Prime Minister Boris Johnson is right. Wow, I said it. But it’s true. Even though I oppose Brexit, fervently, he is correct.
In what way? In that ‘no deal’ is necessary to any negotiating strategy with the European Union. That is, it is essential that the opposing side believes you are willing to walk away without an agreement.
This is, paradoxically, the way to get a deal. To force the person opposite to concede your demands, you must persuade them that you would push the nuclear button.
You may not want to. You may agree it is dangerous and destructive, for you and them. But success lies in getting them to believe that you will do it.
Any poker player will tell you that bluffing is vital.
But the strongest bluff of all is when you are not bluffing, but actually willing to do the deed.
It is clear that leaving the EU without a deal would leave the United Kingdom vulnerable to international economic pressures under World Trade Organisation rules.
It is folly to think a small nation like ours can command advantageous trading terms with other countries.
What chance is there that President Trump, for example, would give favourable terms to Britain in any deal, when he is committed to ‘America First’?
In addition, ‘no deal’ risks re-opening the Irish question, with a hard border, and the likelihood of renewed terrorist activity – which is already beginning to happen.
Nevertheless, as a bargaining chip, ‘no deal’ is indeed a necessary stance to adopt.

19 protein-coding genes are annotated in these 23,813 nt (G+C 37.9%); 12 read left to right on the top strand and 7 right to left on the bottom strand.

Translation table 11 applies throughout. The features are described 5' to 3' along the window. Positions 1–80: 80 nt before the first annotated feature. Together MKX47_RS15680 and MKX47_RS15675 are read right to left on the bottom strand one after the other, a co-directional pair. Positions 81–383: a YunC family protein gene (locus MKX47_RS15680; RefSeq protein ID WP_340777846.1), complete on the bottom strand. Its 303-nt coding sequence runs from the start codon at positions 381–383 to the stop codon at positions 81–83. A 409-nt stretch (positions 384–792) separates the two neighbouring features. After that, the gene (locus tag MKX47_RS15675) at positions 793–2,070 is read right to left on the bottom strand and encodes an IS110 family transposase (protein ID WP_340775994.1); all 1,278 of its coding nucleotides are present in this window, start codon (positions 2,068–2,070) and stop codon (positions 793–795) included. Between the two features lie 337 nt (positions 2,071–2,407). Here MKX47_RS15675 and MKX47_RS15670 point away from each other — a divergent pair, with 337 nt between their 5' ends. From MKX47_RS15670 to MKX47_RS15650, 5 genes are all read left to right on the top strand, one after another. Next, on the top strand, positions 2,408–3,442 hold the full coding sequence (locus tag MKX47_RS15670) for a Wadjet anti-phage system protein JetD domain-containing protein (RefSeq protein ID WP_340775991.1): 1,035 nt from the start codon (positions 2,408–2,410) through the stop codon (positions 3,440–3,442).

Not that it’s guaranteed to succeed. To be effective, we really need to be willing to perform the unthinkable.
This was the basis of the Cold War MAD strategy – Mutually Assured Destruction – which guaranteed the military stand-off between the two superpowers, the USA and USSR.
Because using nuclear weapons first would automatically result in massive retaliation, each nation refrained from using them.
It was a strategy of insanity, but it maintained global peace; although admittedly it resulted in their competition expanding via various proxy wars – like Cuba, Vietnam, Angola, etc.
If MAD had failed, it would have spelled the end for civilised life on the entire planet. Its success lay in convincing each side that the other was sincere in its madness.
The same with Boris and ‘no deal’. At the time of writing, Parliament is debating a law to prevent Britain crashing out of the EU without a deal. It looks like they will succeed.
But, Boris is correct. It will weaken Britain’s position in discussions. Nevertheless, it is important to prevent it from happening.
Bismark famously said that ‘politics is the art of the possible’. Much ambiguity and even more uncertainty surrounds every political calculus.
Johnson’s position is weak. He has suffered four defeats in Parliament. His attempted parliamentary coup, by proroguing (i.e. suspending) Parliament, appears to have backfired.
A photograph this week, of former premier Theresa May leaving Parliament, showed her smiling, perhaps in joy, that Johnson has finally got his comeuppance.